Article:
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The Thompsons

Monmouth fifth grader not thrilled about revaccination

Zachary Thompson is a busy 10-year-old boy. He likes games, reading, riding his bike and playing with his friends. He participates in Scouts, sports, school choir and plays. But in February 2011, Zachary prepared to do something most fifth graders never do: testify in front of a state legislative committee.

Zachary lives with his family in Monmouth, and his mother Dana takes all three of the kids in for regular immunizations as part of a healthy lifestyle. But she was exasperated when she discovered that some of the vaccines they received were “subpotent” because her clinic stored them improperly. Her children now need to be revaccinated to ensure they are protected against disease. And Zachary is even more dismayed to learn he has to get four additional shots: “Kids know that getting shots means pain,” he says. “I have enough pain in my everyday life without having to get my shots again.”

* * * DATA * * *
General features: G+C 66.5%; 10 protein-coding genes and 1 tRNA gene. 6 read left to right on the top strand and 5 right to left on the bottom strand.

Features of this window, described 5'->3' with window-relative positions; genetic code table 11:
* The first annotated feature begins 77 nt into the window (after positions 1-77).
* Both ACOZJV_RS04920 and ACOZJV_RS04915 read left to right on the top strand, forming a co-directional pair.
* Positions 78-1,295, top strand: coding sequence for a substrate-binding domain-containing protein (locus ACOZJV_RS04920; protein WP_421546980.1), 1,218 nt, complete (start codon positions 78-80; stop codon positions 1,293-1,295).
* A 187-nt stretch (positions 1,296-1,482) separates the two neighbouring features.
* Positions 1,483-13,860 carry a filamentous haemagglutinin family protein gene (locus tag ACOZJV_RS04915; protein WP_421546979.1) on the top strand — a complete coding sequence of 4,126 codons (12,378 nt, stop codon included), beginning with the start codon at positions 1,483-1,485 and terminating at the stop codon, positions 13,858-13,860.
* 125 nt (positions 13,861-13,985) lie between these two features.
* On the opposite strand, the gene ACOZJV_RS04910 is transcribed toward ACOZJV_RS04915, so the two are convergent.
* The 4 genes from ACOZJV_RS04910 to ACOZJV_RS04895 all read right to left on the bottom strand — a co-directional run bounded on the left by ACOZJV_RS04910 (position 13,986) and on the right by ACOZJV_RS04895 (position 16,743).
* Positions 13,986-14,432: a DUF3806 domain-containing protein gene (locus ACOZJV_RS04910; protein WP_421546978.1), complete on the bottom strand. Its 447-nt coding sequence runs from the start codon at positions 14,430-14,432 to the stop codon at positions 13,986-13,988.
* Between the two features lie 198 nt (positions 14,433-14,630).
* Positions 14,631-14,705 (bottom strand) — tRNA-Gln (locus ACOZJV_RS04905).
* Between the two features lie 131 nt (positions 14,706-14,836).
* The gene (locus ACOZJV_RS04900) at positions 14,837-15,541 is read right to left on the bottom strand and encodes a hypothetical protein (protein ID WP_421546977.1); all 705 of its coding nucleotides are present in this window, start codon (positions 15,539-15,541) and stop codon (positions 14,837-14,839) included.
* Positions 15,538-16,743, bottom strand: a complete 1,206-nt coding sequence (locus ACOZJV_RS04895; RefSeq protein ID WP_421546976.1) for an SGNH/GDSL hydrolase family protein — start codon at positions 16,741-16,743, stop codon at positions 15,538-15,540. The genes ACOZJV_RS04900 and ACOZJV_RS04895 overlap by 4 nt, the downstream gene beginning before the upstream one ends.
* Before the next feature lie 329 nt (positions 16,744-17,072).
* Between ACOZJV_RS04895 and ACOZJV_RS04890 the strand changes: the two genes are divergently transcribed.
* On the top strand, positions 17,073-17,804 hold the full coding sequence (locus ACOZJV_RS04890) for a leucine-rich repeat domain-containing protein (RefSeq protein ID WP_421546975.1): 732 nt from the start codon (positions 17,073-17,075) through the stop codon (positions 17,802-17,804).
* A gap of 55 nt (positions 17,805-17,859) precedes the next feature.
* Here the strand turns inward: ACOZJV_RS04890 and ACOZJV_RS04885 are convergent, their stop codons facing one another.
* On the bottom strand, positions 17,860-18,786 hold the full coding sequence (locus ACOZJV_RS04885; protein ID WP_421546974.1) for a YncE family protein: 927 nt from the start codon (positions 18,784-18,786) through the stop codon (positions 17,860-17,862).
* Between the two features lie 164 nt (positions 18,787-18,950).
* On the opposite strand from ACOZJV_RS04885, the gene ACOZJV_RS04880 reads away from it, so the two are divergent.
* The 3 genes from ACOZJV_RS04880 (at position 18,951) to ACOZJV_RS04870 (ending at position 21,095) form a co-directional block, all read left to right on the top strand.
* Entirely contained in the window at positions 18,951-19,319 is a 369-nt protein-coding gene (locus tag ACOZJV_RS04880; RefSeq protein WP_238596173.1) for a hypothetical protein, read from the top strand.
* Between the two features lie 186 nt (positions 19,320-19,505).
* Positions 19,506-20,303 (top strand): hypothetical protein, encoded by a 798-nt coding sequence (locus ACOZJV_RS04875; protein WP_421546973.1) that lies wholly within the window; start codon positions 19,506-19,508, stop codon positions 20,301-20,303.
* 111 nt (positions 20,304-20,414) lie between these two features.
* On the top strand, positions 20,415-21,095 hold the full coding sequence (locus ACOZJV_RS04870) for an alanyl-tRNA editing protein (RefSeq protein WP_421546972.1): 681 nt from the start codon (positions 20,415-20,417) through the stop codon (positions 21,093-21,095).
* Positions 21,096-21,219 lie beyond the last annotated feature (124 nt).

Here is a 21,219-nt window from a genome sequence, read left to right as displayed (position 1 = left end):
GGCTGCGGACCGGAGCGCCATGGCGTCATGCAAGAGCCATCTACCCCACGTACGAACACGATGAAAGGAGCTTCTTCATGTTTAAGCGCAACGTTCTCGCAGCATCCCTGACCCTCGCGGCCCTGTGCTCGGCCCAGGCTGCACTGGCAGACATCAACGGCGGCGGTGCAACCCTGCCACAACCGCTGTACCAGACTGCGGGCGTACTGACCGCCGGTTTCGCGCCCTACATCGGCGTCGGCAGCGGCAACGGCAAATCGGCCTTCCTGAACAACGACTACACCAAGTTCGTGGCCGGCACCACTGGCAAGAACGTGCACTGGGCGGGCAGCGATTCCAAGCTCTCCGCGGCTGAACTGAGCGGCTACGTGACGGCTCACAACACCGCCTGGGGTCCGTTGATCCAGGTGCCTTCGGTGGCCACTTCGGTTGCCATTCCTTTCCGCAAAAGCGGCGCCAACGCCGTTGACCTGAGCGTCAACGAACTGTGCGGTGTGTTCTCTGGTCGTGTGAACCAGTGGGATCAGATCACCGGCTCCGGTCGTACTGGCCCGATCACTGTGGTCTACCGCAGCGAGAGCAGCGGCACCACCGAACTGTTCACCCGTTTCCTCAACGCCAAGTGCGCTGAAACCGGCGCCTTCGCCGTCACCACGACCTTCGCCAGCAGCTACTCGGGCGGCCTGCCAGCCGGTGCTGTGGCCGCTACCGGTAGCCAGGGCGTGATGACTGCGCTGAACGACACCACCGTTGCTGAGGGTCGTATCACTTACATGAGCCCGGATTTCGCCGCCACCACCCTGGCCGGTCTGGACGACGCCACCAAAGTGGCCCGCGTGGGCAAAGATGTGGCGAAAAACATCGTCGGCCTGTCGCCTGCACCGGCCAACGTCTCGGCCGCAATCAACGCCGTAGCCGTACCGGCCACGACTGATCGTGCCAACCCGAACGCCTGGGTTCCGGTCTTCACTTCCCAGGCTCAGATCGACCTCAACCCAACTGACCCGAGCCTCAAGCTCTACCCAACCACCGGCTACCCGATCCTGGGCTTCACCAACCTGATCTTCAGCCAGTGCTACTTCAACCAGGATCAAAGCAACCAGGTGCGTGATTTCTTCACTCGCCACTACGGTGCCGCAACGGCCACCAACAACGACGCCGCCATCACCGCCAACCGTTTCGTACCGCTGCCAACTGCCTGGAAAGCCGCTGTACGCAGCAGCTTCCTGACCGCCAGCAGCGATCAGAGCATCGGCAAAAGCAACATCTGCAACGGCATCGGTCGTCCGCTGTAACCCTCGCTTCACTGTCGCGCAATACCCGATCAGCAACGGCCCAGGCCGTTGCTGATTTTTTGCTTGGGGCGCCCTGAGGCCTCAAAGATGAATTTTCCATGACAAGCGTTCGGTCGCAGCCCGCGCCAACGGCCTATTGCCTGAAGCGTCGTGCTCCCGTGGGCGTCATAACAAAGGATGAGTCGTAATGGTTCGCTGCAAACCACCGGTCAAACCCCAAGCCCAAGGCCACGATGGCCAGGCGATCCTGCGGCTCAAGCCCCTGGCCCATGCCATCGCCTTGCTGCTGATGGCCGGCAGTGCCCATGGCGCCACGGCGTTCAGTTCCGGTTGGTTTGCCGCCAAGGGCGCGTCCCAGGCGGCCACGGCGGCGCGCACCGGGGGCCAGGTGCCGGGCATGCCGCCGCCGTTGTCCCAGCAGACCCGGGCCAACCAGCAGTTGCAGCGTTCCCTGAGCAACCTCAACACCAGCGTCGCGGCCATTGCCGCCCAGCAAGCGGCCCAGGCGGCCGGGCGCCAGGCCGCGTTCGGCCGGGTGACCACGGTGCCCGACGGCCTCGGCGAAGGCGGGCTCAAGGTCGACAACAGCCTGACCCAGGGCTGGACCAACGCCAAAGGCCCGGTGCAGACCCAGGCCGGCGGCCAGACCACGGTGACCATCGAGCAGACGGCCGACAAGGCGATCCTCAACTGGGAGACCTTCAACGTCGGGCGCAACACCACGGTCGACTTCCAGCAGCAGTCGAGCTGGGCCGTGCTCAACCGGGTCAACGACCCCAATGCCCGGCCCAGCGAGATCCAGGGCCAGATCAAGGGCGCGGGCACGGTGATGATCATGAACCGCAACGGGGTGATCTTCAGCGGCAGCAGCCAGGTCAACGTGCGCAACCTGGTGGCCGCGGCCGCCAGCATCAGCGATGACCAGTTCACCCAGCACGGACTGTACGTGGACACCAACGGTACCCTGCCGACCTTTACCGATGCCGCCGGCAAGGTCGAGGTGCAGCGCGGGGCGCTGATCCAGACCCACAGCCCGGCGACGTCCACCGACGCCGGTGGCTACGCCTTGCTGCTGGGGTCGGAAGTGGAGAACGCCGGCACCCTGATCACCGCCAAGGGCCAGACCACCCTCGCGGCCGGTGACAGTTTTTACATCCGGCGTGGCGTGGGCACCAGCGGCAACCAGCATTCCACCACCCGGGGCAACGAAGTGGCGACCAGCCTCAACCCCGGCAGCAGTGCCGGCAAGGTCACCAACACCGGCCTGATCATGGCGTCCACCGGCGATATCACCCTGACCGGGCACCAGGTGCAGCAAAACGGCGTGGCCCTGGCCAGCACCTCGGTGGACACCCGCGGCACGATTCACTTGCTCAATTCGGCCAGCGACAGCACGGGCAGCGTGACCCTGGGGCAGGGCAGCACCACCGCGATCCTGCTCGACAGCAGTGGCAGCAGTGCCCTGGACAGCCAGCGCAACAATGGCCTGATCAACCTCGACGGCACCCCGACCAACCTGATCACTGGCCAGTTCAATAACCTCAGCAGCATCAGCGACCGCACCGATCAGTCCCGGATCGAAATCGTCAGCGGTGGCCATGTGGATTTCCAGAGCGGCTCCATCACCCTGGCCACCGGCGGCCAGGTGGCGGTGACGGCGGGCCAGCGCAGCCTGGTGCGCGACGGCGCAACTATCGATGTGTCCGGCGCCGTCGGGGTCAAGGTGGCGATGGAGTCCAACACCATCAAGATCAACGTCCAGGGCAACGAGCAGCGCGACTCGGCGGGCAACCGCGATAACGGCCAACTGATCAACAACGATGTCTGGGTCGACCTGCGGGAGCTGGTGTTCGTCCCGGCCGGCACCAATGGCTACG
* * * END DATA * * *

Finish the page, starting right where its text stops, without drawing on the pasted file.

In 2009, more than 60,000 Oregonians needed to have their immunizations repeated due to inappropriate storage of vaccines by clinics across the state. Vaccine storage refrigerators that are too cold or too warm can render the vaccines useless. The medical errors from wrongly stored vaccine in 2009 cost private and public providers an estimated $9.4 million in unrecoverable costs, plus an additional $500,000 to replace actual vaccines.

Zachary and Dana testified in favor of House Bill 2371, which was passed into law. As a result, Oregon Health Authority (OHA) requires that clinics ensure staff members have no-cost access to education about the safe storage and administration of vaccines. This law also requires clinics that receive vaccines funded by taxpayers to efficiently account for their care of this valuable and expensive product.

Zachary traveled out of the country with a church program, so it was crucial that he got up-to-date on his immunizations. He was excited about his trip, but he was definitely not looking forward to two more clinic visits and four more shots. “I want a peaceful life,” he said, “and getting extra shots is not part of a peaceful life.”

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